Ken Barrie, the first voice of children’s TV favourite Postman Pat, has died after a short battle with cancer
He also famously sang the show’s theme tune, which was released as a single and spent 15 weeks in the top 75.
His daughter, Lorraine Hulme Peterson, said he died at his Buckinghamshire home after a short battle with cancer.
She told BBC News her father, who had a singing career with Embassy Records under the name of Les Carle, was “a master of different character voices” who also found success providing voiceovers for films and television adverts.
His talents saw him appear on an album with Fred Astaire and Bing Crosby, provide backing vocals on Top of the Pops for the likes of David Essex.
Mrs Hulme Peterson said her father also gave his voice to adverts, including one for Martini, which starred his idol Frank Sinatra, and another promoting instant mashed potato product, Smash.
The singer stopped using the name Les Carle when a friend told him it was French for The Charlie and instead took a moniker from combining the first names of his wife’s brothers.
He got his most famous role as the voice of Pat in 1981, after recording his voice on tape for Bryan Daly, the songwriter who was working on the show’s music.
Ken was the narrator of the original 13-episode series and also supplied voices for famous characters such as handyman Ted Glen, the Reverend Peter Timms and farmer Alf Thompson.
He reprised his role in the 1990s when a second series was made and in a rebooted version of the show which began in 2004 before handing over the voice of Pat to actor Lewis MacLeod.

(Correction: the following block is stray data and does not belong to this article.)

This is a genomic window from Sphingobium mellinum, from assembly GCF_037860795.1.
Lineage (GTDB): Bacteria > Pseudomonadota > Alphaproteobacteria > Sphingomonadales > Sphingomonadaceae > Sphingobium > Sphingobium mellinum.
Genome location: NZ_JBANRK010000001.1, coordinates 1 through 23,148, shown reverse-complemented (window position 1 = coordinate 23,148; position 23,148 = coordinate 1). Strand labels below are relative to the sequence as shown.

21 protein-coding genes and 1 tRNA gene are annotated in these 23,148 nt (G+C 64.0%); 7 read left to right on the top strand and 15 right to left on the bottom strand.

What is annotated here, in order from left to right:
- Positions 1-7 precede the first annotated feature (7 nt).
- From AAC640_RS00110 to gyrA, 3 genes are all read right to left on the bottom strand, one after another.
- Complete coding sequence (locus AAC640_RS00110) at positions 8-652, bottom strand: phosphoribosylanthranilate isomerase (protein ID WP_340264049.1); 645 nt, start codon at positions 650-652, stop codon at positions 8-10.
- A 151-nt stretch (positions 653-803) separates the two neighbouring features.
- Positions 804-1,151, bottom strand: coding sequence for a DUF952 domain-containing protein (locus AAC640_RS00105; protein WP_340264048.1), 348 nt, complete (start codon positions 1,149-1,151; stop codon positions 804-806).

His daughter said that while he was not someone who liked the idea of “being bombarded for autographs, it was lovely to see when children realised who he was”.
“He’d do the voice and they’d be gobsmacked,” she said.
He also provided the soundtrack for the 1987 animation Charlie Chalk, sang the theme tune for the sitcom Hi-De-Hi and later topped the charts as part of Peter Kay‘s Animated All Star Band on the Official BBC Children in Need Medley in 2009.
“His legacy is not so much Postman Pat, he did a lot more and he loved singing after starting in the late 1950s,” his daughter added.
BBC Children’s director Alice Webb said Barrie “brought a magical warmth to the role of Postman Pat”.
She said thousands of children had “grown up listening to his wonderful voice”.
“Our thoughts are with his friends and family at this time.”